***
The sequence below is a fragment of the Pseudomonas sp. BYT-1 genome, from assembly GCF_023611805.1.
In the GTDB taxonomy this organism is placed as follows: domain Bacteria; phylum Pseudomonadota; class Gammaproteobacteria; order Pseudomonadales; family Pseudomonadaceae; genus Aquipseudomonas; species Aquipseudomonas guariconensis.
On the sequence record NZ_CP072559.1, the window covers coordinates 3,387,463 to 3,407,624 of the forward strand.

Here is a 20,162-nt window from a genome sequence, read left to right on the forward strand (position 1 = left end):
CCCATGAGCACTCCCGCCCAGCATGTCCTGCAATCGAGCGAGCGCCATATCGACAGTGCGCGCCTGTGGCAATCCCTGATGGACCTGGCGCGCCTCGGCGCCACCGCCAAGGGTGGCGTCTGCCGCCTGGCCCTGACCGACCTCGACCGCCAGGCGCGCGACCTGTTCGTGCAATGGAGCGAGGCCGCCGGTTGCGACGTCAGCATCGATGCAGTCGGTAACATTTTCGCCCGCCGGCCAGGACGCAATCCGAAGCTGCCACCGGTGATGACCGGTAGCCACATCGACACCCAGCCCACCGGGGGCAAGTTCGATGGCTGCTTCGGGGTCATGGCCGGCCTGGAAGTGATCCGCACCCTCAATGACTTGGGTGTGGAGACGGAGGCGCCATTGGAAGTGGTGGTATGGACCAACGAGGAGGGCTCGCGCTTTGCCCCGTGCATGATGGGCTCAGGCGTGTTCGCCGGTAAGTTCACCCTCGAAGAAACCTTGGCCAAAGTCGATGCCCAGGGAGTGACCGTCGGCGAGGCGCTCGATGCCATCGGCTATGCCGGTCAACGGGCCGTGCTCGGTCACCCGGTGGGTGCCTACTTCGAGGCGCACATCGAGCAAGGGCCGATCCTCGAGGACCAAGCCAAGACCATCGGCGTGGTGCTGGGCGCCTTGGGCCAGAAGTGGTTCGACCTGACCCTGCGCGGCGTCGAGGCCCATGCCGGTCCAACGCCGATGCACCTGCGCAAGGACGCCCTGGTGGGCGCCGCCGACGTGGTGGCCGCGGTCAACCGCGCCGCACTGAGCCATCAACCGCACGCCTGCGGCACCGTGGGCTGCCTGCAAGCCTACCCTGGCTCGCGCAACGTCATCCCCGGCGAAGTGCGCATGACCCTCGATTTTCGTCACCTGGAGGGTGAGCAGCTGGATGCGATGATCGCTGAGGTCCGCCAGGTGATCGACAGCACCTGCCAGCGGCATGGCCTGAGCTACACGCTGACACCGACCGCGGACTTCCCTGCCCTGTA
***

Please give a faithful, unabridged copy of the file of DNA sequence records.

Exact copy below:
The sequence below is a fragment of the Pseudomonas sp. BYT-1 genome, from assembly GCF_023611805.1.
In the GTDB taxonomy this organism is placed as follows: domain Bacteria; phylum Pseudomonadota; class Gammaproteobacteria; order Pseudomonadales; family Pseudomonadaceae; genus Aquipseudomonas; species Aquipseudomonas guariconensis.
On the sequence record NZ_CP072559.1, the window covers coordinates 3,387,463 to 3,407,624 of the forward strand.

Here is a 20,162-nt window from a genome sequence, read left to right on the forward strand (position 1 = left end):
CCCATGAGCACTCCCGCCCAGCATGTCCTGCAATCGAGCGAGCGCCATATCGACAGTGCGCGCCTGTGGCAATCCCTGATGGACCTGGCGCGCCTCGGCGCCACCGCCAAGGGTGGCGTCTGCCGCCTGGCCCTGACCGACCTCGACCGCCAGGCGCGCGACCTGTTCGTGCAATGGAGCGAGGCCGCCGGTTGCGACGTCAGCATCGATGCAGTCGGTAACATTTTCGCCCGCCGGCCAGGACGCAATCCGAAGCTGCCACCGGTGATGACCGGTAGCCACATCGACACCCAGCCCACCGGGGGCAAGTTCGATGGCTGCTTCGGGGTCATGGCCGGCCTGGAAGTGATCCGCACCCTCAATGACTTGGGTGTGGAGACGGAGGCGCCATTGGAAGTGGTGGTATGGACCAACGAGGAGGGCTCGCGCTTTGCCCCGTGCATGATGGGCTCAGGCGTGTTCGCCGGTAAGTTCACCCTCGAAGAAACCTTGGCCAAAGTCGATGCCCAGGGAGTGACCGTCGGCGAGGCGCTCGATGCCATCGGCTATGCCGGTCAACGGGCCGTGCTCGGTCACCCGGTGGGTGCCTACTTCGAGGCGCACATCGAGCAAGGGCCGATCCTCGAGGACCAAGCCAAGACCATCGGCGTGGTGCTGGGCGCCTTGGGCCAGAAGTGGTTCGACCTGACCCTGCGCGGCGTCGAGGCCCATGCCGGTCCAACGCCGATGCACCTGCGCAAGGACGCCCTGGTGGGCGCCGCCGACGTGGTGGCCGCGGTCAACCGCGCCGCACTGAGCCATCAACCGCACGCCTGCGGCACCGTGGGCTGCCTGCAAGCCTACCCTGGCTCGCGCAACGTCATCCCCGGCGAAGTGCGCATGACCCTCGATTTTCGTCACCTGGAGGGTGAGCAGCTGGATGCGATGATCGCTGAGGTCCGCCAGGTGATCGACAGCACCTGCCAGCGGCATGGCCTGAGCTACACGCTGACACCGACCGCGGACTTCCCTGCCCTGTA